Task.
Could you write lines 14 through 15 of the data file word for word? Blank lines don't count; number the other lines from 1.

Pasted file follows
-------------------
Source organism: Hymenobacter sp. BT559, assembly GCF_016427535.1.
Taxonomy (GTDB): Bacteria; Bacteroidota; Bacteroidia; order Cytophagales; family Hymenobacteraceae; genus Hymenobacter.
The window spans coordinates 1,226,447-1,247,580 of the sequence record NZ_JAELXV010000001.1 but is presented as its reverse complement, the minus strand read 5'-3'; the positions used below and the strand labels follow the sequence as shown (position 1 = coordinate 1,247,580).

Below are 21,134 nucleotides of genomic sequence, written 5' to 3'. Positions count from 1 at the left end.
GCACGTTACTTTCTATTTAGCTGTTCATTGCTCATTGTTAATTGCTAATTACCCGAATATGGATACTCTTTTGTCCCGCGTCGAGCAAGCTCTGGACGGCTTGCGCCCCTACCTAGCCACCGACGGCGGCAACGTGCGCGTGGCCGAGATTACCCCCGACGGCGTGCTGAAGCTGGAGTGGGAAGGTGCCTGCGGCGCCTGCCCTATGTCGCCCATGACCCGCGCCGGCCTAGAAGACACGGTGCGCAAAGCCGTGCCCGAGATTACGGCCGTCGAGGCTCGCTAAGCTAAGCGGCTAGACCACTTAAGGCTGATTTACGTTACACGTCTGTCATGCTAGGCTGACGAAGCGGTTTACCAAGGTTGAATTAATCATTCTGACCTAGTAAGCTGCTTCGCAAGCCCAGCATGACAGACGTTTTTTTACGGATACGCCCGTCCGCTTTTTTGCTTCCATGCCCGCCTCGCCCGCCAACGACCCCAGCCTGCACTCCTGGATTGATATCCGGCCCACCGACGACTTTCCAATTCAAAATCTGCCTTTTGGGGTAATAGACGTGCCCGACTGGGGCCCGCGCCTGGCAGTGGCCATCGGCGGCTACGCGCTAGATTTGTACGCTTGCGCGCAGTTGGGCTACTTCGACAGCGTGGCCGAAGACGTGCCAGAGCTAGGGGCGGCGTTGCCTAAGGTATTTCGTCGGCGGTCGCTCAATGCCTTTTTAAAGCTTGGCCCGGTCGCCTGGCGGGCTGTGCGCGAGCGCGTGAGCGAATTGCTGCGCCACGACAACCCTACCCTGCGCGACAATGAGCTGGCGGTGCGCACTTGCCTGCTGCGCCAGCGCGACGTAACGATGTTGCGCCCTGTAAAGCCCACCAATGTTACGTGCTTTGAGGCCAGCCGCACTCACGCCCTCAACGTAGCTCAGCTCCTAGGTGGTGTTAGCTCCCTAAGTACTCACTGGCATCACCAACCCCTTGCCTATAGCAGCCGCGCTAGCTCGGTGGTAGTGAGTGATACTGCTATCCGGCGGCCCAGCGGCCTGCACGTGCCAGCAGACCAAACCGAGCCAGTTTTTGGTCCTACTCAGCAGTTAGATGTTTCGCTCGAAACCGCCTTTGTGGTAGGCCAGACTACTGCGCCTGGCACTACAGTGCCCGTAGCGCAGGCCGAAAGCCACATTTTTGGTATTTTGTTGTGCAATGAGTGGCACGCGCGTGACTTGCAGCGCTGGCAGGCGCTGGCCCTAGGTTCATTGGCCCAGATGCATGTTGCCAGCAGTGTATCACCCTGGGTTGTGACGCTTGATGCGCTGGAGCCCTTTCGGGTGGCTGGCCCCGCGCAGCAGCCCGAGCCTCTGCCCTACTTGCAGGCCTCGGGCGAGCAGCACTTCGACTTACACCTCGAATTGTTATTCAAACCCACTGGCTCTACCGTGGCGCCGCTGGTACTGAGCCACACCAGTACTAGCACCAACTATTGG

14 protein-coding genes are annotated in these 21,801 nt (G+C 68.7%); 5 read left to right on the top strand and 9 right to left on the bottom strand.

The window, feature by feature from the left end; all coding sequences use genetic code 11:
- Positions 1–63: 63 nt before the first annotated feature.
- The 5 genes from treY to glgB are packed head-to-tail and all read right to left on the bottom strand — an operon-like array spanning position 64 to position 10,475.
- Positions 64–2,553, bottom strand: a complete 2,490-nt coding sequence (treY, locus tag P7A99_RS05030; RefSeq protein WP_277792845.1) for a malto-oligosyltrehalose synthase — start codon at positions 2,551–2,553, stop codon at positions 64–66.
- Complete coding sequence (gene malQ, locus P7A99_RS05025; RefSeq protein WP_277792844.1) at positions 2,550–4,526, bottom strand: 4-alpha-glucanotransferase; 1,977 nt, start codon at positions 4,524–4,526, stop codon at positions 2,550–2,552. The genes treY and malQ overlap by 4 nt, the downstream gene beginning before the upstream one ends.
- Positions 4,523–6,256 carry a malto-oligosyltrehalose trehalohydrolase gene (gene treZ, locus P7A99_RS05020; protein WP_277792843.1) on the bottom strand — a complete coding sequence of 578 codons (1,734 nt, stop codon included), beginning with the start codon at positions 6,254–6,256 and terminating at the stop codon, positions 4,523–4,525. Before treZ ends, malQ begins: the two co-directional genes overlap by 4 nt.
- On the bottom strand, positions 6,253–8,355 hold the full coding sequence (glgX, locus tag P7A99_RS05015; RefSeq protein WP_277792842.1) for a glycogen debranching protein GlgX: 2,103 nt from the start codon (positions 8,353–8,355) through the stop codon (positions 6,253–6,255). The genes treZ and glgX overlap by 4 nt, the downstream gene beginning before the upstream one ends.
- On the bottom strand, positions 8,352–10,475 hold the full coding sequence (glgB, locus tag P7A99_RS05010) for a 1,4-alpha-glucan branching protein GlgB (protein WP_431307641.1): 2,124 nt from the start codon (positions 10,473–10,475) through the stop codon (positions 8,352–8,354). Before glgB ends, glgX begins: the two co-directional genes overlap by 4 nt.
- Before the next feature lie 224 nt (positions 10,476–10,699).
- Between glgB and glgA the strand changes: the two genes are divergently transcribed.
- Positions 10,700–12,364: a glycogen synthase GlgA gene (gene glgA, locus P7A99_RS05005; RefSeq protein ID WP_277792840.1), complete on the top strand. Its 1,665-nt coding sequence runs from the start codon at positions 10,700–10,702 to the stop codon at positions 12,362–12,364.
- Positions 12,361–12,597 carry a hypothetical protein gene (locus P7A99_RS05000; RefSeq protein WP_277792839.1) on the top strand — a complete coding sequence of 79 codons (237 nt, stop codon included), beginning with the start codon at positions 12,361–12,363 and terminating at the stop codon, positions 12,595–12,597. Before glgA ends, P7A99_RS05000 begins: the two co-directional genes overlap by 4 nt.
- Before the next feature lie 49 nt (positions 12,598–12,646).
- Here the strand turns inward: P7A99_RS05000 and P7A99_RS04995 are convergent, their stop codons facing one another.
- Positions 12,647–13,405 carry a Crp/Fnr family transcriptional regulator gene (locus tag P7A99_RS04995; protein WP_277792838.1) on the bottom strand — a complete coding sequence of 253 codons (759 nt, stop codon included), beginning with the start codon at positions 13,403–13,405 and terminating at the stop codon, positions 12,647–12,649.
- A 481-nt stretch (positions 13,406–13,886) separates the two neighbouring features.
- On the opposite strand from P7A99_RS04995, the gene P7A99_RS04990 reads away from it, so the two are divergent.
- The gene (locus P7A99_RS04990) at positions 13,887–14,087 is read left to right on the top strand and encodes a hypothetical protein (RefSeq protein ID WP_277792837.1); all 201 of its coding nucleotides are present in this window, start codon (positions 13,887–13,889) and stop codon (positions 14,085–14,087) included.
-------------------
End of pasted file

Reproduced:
- On the bottom strand, positions 8,352–10,475 hold the full coding sequence (glgB, locus tag P7A99_RS05010) for a 1,4-alpha-glucan branching protein GlgB (protein WP_431307641.1): 2,124 nt from the start codon (positions 10,473–10,475) through the stop codon (positions 8,352–8,354). Before glgB ends, glgX begins: the two co-directional genes overlap by 4 nt.
- Before the next feature lie 224 nt (positions 10,476–10,699).